The Beijing-based Institute of Public and Environmental Affairs is hopeful that the app will bolster whistleblowing efforts in China. More than just a public safety mechanism, the app is an attempt to publicly shame polluters by offering up-to-date info on emissions levels reported by factories to local authorities. The app will feature a map with color-coded pins marking the location of as many as 370 of the largest industrial companies and biggest pollution limit violators.
"If the air quality is bad you can switch (to the factory map) and see who is in your neighborhood," said Gu Beibei, senior project manager at IPE. "It will be a very effective tool for people to voice out their concerns."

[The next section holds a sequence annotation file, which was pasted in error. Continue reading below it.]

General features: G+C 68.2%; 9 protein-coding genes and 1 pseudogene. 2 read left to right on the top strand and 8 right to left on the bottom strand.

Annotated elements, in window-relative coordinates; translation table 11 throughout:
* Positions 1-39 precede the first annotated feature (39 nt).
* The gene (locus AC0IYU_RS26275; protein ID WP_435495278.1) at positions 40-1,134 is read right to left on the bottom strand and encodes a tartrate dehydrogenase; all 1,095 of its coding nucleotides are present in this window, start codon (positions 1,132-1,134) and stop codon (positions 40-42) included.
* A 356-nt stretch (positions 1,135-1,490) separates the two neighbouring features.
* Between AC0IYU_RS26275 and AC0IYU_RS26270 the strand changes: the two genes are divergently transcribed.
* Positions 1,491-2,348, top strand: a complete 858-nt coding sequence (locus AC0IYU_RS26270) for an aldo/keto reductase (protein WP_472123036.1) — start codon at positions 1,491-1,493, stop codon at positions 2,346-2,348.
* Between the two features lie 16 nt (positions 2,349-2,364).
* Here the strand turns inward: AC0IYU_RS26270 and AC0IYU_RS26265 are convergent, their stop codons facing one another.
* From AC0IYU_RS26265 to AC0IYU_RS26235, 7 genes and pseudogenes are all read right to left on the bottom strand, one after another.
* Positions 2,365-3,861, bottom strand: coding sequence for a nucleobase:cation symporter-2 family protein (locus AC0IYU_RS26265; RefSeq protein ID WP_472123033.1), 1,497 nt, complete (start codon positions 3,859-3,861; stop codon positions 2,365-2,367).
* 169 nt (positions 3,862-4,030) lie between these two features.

Terrible breathing conditions have become routine throughout China in recent years, but especially so in early 2014. It's a reality that has inspired the Chinese people to voice displeasure collectively -- a rarity.
The app makers hope that by making pollution information more available to the public, citizens will be better able to direct their displeasure and hold local government officials accountable.
"When subject to public scrutiny, unreasonable and illogical data can be identified by environmental groups or experts with certain professional knowledge and skills," Beibei said.